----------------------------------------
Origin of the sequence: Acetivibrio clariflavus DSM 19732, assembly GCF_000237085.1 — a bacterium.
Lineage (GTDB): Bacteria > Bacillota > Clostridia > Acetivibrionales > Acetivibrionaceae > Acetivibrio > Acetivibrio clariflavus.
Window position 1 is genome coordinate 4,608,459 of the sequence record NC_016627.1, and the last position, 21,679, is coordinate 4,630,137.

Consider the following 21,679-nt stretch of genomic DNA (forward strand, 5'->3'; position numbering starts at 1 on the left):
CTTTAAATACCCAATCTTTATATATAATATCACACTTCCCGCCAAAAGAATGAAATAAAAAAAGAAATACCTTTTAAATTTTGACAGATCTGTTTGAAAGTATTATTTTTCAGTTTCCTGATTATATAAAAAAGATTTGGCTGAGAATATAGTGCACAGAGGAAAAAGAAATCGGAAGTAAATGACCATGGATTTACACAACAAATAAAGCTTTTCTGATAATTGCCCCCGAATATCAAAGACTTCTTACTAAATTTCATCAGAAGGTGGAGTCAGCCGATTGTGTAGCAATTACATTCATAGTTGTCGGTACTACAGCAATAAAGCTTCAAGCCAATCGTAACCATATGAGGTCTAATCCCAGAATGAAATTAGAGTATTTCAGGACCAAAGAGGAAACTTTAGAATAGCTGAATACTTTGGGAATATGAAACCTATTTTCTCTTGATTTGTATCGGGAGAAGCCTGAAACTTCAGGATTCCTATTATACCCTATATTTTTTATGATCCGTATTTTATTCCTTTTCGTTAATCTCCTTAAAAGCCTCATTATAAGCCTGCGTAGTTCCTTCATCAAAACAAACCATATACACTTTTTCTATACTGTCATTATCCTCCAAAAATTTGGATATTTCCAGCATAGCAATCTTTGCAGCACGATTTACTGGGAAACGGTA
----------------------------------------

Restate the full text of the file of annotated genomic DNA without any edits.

Origin of the sequence: Acetivibrio clariflavus DSM 19732, assembly GCF_000237085.1 — a bacterium.
Lineage (GTDB): Bacteria > Bacillota > Clostridia > Acetivibrionales > Acetivibrionaceae > Acetivibrio > Acetivibrio clariflavus.
Window position 1 is genome coordinate 4,608,459 of the sequence record NC_016627.1, and the last position, 21,679, is coordinate 4,630,137.

Consider the following 21,679-nt stretch of genomic DNA (forward strand, 5'->3'; position numbering starts at 1 on the left):
CTTTAAATACCCAATCTTTATATATAATATCACACTTCCCGCCAAAAGAATGAAATAAAAAAAGAAATACCTTTTAAATTTTGACAGATCTGTTTGAAAGTATTATTTTTCAGTTTCCTGATTATATAAAAAAGATTTGGCTGAGAATATAGTGCACAGAGGAAAAAGAAATCGGAAGTAAATGACCATGGATTTACACAACAAATAAAGCTTTTCTGATAATTGCCCCCGAATATCAAAGACTTCTTACTAAATTTCATCAGAAGGTGGAGTCAGCCGATTGTGTAGCAATTACATTCATAGTTGTCGGTACTACAGCAATAAAGCTTCAAGCCAATCGTAACCATATGAGGTCTAATCCCAGAATGAAATTAGAGTATTTCAGGACCAAAGAGGAAACTTTAGAATAGCTGAATACTTTGGGAATATGAAACCTATTTTCTCTTGATTTGTATCGGGAGAAGCCTGAAACTTCAGGATTCCTATTATACCCTATATTTTTTATGATCCGTATTTTATTCCTTTTCGTTAATCTCCTTAAAAGCCTCATTATAAGCCTGCGTAGTTCCTTCATCAAAACAAACCATATACACTTTTTCTATACTGTCATTATCCTCCAAAAATTTGGATATTTCCAGCATAGCAATCTTTGCAGCACGATTTACTGGGAAACGGTA